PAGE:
What are you going to do? You could tell them what a painting looks like, but is that really what the painting is about? You have spent a lifetime admiring this work. You know how it makes you feel, what stories it brings to your mind. How will you ever be able to translate that to your students?

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In this metaphor of mine, the curator is the writer, the blind students are the readers. They are coming to you to be enlightened, edified, educated. It’s your responsibility to find all the words that are going to paint the picture, not in someone’s physical eyes, but in their mental eye.

So there’s my metaphor. And not only is it a metaphor, but it could even be a very interesting exercise. I’ve got two ideas for this exercise, either,

  1. Write as if you are the museum curator, describing any painting you wish, from the Mona Lisa to Starry, Starry Night. Tell the story that you see in the picture, don’t just describe the way it looks.
  2. Write as if a scene from your novel has been turned into a painting by a famous artist. Who is the artist? How has he set the scene? What is happening, and how do the people look? Has the artist succeeded in capturing the emotions of the scene?

Feel free to post your exercises in the comments if you’d like. I’m excited to see what you all come up with! Have fun, and enjoy the writing.

Publishing Update

We are just days away from a new short story out on the market. But (shh!) don’t tell. You can get it right now, for free by signing up for my email list. “See You Tomorrow” will be up for sale by the end of next week at the latest. The cover is currently with the cover designer, the ebook is formatted and ready to go. It’s just sitting. Waiting. Itching for people to read it.

I have mentioned a few times that I write in several genres. “See You Tomorrow” is in my adult Science Fiction genre, and it’s a Romance to boot. It’s a sweet story about Tammi, a Texas girl who runs into the handsome, blue-skinned, sharp-toothed alien Domino Sim in the off-limits part of a National Forest. They spend the entire summer together, but when his assignment on earth is unexpectedly cut short, Tammi spends the next fifteen years trying to prove to his people that mankind is worth their attentions. If she can’t get manned missions out of the solar system, she’ll never see Domino again.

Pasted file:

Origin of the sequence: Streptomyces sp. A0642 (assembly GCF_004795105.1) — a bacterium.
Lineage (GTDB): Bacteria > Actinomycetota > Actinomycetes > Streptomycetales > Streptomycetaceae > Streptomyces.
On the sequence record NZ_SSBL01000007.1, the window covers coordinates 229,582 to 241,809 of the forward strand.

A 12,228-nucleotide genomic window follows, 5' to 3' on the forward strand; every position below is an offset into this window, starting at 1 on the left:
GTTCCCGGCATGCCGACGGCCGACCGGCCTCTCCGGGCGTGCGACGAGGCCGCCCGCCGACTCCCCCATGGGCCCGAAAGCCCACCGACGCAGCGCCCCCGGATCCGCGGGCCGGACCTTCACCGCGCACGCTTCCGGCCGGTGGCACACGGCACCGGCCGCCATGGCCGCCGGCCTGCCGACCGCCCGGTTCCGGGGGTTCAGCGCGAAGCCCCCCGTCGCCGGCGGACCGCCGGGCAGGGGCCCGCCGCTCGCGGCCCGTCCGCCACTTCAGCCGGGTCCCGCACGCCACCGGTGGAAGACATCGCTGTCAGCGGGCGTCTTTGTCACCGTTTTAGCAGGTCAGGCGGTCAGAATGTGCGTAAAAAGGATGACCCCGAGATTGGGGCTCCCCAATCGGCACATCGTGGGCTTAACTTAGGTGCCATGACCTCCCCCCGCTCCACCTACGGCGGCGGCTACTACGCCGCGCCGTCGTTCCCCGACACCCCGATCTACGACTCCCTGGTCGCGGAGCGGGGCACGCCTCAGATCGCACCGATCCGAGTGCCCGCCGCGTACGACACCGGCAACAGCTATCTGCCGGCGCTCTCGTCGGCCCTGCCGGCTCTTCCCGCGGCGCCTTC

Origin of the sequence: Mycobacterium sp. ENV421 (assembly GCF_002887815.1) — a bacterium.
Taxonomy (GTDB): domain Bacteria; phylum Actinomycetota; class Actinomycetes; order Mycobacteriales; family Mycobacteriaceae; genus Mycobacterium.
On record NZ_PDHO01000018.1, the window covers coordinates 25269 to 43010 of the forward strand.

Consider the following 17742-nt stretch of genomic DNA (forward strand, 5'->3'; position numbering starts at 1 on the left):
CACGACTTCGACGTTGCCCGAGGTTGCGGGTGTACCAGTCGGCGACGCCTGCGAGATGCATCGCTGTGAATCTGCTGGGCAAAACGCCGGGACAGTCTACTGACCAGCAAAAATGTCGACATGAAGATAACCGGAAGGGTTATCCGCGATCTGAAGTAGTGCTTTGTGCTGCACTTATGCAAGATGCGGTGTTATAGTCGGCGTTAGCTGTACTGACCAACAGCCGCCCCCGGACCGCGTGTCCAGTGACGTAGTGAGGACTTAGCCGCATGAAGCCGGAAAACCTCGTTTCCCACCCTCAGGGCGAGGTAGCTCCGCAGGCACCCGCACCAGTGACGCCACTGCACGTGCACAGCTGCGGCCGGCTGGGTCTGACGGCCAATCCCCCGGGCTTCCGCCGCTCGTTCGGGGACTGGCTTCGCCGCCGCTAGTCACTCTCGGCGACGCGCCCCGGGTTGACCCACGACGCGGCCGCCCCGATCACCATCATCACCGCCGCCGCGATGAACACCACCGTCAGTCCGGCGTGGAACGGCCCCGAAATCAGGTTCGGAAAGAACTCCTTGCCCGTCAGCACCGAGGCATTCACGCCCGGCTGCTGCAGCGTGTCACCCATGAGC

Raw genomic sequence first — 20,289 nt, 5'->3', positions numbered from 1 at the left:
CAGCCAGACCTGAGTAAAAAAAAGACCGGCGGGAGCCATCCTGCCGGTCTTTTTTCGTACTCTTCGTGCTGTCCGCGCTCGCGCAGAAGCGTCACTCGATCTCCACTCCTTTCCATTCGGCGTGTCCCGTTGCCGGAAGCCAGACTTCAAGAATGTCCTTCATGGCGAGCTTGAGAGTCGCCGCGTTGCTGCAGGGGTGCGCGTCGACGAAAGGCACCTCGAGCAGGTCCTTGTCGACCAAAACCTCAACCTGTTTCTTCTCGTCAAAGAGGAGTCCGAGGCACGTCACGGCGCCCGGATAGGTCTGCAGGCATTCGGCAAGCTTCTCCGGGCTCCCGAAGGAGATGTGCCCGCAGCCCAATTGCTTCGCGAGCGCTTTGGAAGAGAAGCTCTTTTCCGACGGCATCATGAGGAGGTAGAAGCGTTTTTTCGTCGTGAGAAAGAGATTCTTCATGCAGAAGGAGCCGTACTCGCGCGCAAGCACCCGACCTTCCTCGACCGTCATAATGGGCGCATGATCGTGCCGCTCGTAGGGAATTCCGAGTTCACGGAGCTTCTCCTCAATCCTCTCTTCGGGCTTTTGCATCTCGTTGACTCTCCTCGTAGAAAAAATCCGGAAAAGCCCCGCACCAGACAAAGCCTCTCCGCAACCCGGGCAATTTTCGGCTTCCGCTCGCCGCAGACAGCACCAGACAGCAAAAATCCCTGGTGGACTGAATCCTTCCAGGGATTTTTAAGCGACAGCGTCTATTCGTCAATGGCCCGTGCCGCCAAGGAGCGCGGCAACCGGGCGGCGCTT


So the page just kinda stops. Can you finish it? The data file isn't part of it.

I’m very excited for this short story, and while I’m here I might as well update you on how things are going with my other projects. I’m only a few thousand words from finishing up “Turning Point” which is Book 2 in the Afterdeath series. Sorry, Afterdeath lovers, you’ll have to wait a little longer. “Turning Point” won’t be out until early spring 2017, because as soon as I finish the rough draft I get to focus my mind on revisions of “Last Breath,” which should hit the shelves early next year. “Last Breath” is an Adult Scifi novel about a man stuck outside on a planet with an extremely deadly atmosphere. It’s a page-turner, filled with unexpected twists and turns, and plenty, (I mean plenty) of villains.

Be sure to sign up for my email list so you can get updates anytime a new book comes out. And you can smile a few days from now when everyone else is scrambling to buy their copy of “See You Tomorrow” and you already know how it ends. 😀

Have fun. And enjoy the writing.

My Turn to Rave

I know it’s been a while since my last blog post, but here’s why.

I just edited a 56,000 word novel in 10 days. Not to mention having to take care of children and do all the other amazing things I do.

I’m not saying the following things to brag about myself, more to brag about my editor. My editor had a lot of really nice things to say about my novel, Love is Death. You know, it’s great to have your family and friends read your work and tell you it’s good, but there’s just something different about having a professional look at your work and tell you this was a great story and she really enjoyed it.

And speaking of professional, that’s what my editor is. She had a chance to rave about my book in her comments and emails to me, and now it’s my turn to rave about her.

Let me tell you a little more. The “Edited By” acknowledgement of my novel will proudly hold the name Miranda Miller of Editing Realm. Their “tagline” at Editing Realm is “High-quality editing services at affordable prices!” and that’s the truth. I had been looking for an editor for a few weeks before I found Editing Realm, and I was seeing quotes of $2,000, $3,000, sometimes even $5,000 for my novel. It was simply unattainable. I have to be honest, when I stumbled upon Editing Realm’s services I was a little leery of how cheap the prices were, but I desperately wanted an editor, and I figured if I made a mistake picking them, then at least it wasn’t an extremely expensive mistake.

Now that I’m done with my edits, I can assure you it wasn’t a mistake at all.

I’ve heard a lot of people say that an editor should improve your work, but not change your voice. Miranda was brilliant at exactly that. She immediately identified several of my weaknesses: My characters looked a lot. (look, people gotta look at things worth looking at, right?) Using repetitive phrases repetitively, (see previous parenthetical.) Passive voice, (Although the passive voice was trying to be fixed by me as the author as I was doing my own edits.) Oh… And overuse of ellipses… but, I mean… they’re just so dramatic when you have ten of them in one sentence… aren’t they?

Sorry if that previous sentence was painful to read. It was a bit painful to write, and I totally got off track with it. Miranda was probably twitching as she read it.

Not only did she find my weaknesses, but she strengthened my word choice. She was like a magician. I brought in this beat up old parrot of a word, she put it in a box, waved her magic wand and out came a shinning, glorious new dove of a word. I mean, I use the thesaurus sometimes and end up pulling out a pterodactyl, but pretty much every word change she suggested I looked at and thought, That’s a perfect word for that. Why didn’t I think of that word?